The effect of question type and *grouping strategy on learning from a multimedia database
Mary Catherine Niemczyk, Arizona State University, United States
Arizona State University . Awarded
This study investigated the comparative effects of adjunct questions, student self-generated questions, and note taking on learning from a multimedia database. High school students worked individually or in cooperative dyads on a computer-based multimedia unit using a study guide to answer either adjunct questions, generate self-questions, or take notes to accomplish a learning task focusing on the events of the civil rights movement in the United States.
One hundred seven students attending a high school in the Southwest were the participants for this study. Prior to the beginning of the study, each student was randomly assigned to one of the six treatment groups. Materials in this study included a multimedia database and a Student Packet which included a study guide listing relevant resources to review and a questioning or note-taking strategy to assist students in learning the material from the database.
There were two criterion measures in this study, a posttest and an attitude survey. Other data collected included informal observations, student interviews and review of the student study guides.
The dependent variable was achievement as determined by posttest score. Analyses were conducted using both traditional Analysis of Variance (ANOVA) techniques as well as hierarchical linear modeling (HLM). Results of the ANOVA indicated that students in the note-taking treatment condition performed significantly better than students working in the self-generated question treatment condition. However, because of the dependency of scores of students working in pairs, it was determined that HLM techniques were more appropriate. Results of these analyses did not yield significant differences in posttest scores among the treatment conditions, although the correlations of posttest scores of students working in pairs seemed to indicate possible levels of cooperation. There were also a few differences by treatment on student attitudes. Student interview responses and review of student study guides seemed to provide indications of how students utilized the questioning or note-taking strategies while working in this environment. Implications for the design of instruction are discussed.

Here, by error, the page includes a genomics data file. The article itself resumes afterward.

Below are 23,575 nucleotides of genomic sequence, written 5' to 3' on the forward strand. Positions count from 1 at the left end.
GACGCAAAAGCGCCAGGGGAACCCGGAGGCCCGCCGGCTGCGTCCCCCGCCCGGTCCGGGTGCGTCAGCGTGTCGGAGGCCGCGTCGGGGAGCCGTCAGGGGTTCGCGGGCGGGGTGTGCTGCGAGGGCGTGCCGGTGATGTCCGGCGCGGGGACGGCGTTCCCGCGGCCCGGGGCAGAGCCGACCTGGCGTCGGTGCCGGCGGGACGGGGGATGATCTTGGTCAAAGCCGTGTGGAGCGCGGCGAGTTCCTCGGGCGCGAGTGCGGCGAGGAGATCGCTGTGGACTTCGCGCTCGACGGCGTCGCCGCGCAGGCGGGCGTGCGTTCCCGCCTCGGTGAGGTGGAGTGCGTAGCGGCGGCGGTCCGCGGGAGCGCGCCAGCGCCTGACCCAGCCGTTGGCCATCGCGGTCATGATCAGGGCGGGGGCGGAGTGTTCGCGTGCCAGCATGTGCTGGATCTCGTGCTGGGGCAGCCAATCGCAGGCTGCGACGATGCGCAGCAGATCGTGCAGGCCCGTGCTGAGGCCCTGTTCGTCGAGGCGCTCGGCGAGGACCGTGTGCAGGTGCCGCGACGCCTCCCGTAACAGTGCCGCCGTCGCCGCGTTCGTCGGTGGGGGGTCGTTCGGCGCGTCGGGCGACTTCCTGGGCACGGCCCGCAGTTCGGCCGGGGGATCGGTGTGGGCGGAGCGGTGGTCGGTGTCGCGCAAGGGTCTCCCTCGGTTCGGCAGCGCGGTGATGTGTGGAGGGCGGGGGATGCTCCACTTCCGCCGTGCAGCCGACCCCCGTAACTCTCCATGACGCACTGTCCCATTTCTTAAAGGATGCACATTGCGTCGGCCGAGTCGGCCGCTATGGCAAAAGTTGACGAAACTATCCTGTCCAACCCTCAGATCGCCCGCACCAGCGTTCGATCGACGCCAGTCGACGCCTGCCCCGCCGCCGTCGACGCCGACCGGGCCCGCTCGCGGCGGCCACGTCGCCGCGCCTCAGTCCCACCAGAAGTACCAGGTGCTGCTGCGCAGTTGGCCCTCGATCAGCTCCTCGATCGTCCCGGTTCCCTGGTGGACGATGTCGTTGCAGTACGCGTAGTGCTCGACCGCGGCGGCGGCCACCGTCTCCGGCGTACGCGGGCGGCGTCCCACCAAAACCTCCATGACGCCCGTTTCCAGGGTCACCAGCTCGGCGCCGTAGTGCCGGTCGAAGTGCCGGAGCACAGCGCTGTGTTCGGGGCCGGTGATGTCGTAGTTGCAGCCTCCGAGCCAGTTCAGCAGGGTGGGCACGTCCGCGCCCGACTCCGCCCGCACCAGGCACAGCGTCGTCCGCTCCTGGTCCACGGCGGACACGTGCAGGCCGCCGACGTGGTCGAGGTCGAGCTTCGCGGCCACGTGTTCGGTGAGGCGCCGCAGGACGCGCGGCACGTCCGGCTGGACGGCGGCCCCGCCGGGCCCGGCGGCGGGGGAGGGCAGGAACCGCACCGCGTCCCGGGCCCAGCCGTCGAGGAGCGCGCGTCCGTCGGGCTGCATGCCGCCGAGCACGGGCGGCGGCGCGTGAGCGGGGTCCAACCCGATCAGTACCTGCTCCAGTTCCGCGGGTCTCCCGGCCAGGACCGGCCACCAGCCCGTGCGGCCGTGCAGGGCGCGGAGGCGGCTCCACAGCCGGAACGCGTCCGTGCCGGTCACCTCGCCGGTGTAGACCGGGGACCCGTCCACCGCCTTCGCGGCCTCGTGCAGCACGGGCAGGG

Niemczyk, M.C. The effect of question type and *grouping strategy on learning from a multimedia database. Ph.D. thesis, Arizona State University.
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